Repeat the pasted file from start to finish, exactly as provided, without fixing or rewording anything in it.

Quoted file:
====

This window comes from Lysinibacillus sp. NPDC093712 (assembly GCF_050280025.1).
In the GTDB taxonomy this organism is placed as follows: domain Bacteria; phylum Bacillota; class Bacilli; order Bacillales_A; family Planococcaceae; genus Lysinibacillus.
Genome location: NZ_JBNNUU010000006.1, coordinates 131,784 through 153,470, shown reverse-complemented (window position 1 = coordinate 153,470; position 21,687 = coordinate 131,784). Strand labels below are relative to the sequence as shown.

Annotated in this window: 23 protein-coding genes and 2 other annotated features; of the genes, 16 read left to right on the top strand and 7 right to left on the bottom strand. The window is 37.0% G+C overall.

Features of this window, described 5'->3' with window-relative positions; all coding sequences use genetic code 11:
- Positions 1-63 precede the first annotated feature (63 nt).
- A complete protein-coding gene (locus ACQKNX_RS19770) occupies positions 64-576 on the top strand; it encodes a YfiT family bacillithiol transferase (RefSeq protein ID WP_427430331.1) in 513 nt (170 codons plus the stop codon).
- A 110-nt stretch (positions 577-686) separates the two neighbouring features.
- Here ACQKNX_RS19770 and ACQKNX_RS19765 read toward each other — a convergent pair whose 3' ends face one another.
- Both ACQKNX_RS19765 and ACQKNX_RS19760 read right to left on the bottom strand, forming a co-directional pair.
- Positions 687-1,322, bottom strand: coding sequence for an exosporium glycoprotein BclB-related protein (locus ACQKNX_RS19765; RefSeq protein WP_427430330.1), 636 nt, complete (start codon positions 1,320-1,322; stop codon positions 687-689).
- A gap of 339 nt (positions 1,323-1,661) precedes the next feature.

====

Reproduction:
This window comes from Lysinibacillus sp. NPDC093712 (assembly GCF_050280025.1).
In the GTDB taxonomy this organism is placed as follows: domain Bacteria; phylum Bacillota; class Bacilli; order Bacillales_A; family Planococcaceae; genus Lysinibacillus.
Genome location: NZ_JBNNUU010000006.1, coordinates 131,784 through 153,470, shown reverse-complemented (window position 1 = coordinate 153,470; position 21,687 = coordinate 131,784). Strand labels below are relative to the sequence as shown.

Annotated in this window: 23 protein-coding genes and 2 other annotated features; of the genes, 16 read left to right on the top strand and 7 right to left on the bottom strand. The window is 37.0% G+C overall.

Features of this window, described 5'->3' with window-relative positions; all coding sequences use genetic code 11:
- Positions 1-63 precede the first annotated feature (63 nt).
- A complete protein-coding gene (locus ACQKNX_RS19770) occupies positions 64-576 on the top strand; it encodes a YfiT family bacillithiol transferase (RefSeq protein ID WP_427430331.1) in 513 nt (170 codons plus the stop codon).
- A 110-nt stretch (positions 577-686) separates the two neighbouring features.
- Here ACQKNX_RS19770 and ACQKNX_RS19765 read toward each other — a convergent pair whose 3' ends face one another.
- Both ACQKNX_RS19765 and ACQKNX_RS19760 read right to left on the bottom strand, forming a co-directional pair.
- Positions 687-1,322, bottom strand: coding sequence for an exosporium glycoprotein BclB-related protein (locus ACQKNX_RS19765; RefSeq protein WP_427430330.1), 636 nt, complete (start codon positions 1,320-1,322; stop codon positions 687-689).
- A gap of 339 nt (positions 1,323-1,661) precedes the next feature.